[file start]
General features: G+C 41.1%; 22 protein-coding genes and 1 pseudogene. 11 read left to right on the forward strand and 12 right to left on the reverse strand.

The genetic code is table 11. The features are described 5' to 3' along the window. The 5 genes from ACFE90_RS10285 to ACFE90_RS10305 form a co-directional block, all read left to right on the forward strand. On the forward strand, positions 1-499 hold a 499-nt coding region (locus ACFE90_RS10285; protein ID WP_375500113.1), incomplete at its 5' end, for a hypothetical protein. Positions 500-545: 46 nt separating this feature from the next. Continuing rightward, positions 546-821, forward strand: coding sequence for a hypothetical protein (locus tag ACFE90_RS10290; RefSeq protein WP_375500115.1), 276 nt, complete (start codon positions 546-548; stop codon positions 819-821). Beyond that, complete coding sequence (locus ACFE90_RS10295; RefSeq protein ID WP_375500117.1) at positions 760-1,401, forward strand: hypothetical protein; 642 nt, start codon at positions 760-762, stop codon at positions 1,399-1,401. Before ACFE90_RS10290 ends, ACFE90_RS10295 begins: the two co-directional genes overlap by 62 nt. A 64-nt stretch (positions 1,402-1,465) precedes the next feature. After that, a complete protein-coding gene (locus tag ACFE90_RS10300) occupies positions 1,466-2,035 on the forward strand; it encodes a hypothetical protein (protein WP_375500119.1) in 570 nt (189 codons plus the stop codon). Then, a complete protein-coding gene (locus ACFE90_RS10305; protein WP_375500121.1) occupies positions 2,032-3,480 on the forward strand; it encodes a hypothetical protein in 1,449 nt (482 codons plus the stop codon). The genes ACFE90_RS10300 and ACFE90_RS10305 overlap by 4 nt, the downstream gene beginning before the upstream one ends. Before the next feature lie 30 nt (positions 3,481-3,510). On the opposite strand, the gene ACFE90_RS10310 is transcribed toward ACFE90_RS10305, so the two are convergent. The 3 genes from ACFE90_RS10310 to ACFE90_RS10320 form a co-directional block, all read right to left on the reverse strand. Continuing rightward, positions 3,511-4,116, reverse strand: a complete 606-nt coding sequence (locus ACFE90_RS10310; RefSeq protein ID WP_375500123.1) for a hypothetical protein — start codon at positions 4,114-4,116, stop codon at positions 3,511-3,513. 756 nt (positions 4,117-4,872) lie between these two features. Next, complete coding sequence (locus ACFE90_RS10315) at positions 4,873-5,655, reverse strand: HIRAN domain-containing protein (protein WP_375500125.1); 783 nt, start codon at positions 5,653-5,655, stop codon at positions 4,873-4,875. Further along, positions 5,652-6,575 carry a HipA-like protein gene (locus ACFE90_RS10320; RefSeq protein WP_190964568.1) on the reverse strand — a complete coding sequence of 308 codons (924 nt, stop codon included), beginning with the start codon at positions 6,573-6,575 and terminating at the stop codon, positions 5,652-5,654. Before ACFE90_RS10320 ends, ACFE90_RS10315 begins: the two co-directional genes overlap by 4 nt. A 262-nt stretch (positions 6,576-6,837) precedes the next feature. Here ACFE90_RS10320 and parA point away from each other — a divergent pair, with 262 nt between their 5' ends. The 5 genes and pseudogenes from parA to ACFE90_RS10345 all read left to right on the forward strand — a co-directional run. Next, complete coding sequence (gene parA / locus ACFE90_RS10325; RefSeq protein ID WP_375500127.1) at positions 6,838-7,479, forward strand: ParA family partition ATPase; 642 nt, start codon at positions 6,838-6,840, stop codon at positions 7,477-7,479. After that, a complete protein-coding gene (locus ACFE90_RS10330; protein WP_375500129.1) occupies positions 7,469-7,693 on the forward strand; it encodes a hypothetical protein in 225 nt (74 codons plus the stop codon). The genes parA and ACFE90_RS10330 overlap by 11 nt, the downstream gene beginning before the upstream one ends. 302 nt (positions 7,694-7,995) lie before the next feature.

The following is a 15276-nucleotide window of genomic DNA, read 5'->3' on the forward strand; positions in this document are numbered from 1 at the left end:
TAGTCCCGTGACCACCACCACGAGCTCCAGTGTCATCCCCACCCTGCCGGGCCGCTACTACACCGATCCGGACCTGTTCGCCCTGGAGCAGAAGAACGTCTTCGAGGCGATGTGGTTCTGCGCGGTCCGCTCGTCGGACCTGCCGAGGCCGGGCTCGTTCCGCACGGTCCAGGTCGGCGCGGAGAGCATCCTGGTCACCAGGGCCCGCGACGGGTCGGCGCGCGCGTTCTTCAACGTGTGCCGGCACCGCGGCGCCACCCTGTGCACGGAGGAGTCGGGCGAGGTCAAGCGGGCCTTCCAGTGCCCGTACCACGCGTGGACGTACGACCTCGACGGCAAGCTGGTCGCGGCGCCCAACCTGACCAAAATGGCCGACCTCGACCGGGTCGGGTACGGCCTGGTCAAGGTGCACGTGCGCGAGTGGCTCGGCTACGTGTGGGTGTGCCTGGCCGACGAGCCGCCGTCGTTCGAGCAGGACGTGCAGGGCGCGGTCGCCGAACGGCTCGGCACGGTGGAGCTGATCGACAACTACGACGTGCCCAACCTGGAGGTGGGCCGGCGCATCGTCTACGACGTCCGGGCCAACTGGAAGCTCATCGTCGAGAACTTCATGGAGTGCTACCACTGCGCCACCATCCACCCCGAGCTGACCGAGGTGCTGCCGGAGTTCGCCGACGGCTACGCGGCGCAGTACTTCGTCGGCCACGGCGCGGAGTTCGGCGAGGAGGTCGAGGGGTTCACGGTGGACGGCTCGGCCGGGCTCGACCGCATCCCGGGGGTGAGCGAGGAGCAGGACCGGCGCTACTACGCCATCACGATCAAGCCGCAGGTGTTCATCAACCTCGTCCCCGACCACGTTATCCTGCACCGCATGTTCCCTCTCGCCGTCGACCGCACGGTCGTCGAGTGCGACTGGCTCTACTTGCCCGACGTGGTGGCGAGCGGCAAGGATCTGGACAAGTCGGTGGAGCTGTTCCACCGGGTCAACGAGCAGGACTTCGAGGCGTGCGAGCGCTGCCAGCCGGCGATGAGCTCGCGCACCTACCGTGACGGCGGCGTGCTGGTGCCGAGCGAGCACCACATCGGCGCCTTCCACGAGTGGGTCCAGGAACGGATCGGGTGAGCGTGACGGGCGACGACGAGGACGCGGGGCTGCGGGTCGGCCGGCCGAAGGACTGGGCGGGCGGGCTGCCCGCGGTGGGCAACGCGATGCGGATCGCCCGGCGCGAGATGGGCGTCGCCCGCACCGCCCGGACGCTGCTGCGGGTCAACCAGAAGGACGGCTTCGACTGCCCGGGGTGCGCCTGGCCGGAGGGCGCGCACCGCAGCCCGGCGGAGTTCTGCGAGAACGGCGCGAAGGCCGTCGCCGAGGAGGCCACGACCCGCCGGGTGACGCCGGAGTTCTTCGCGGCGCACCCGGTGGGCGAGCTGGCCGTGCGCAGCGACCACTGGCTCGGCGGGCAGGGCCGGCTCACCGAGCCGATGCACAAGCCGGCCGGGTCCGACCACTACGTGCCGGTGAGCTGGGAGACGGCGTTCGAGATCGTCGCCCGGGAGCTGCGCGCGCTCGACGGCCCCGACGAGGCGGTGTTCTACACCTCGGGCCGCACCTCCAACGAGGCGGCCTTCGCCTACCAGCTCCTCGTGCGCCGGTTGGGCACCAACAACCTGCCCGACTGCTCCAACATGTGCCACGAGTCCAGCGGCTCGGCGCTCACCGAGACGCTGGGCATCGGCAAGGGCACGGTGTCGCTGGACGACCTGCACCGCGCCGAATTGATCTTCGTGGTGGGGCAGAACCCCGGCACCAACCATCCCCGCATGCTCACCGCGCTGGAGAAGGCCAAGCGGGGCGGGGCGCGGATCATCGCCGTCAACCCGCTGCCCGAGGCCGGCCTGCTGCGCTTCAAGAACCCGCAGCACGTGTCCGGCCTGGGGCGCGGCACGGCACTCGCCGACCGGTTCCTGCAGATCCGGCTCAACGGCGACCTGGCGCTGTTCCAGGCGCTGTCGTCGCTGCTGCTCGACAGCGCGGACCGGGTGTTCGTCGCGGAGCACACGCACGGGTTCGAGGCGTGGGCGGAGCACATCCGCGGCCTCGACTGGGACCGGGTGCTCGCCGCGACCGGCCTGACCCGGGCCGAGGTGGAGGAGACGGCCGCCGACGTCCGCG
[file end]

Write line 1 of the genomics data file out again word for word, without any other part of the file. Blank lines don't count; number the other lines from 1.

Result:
General features: G+C 41.1%; 22 protein-coding genes and 1 pseudogene. 11 read left to right on the forward strand and 12 right to left on the reverse strand.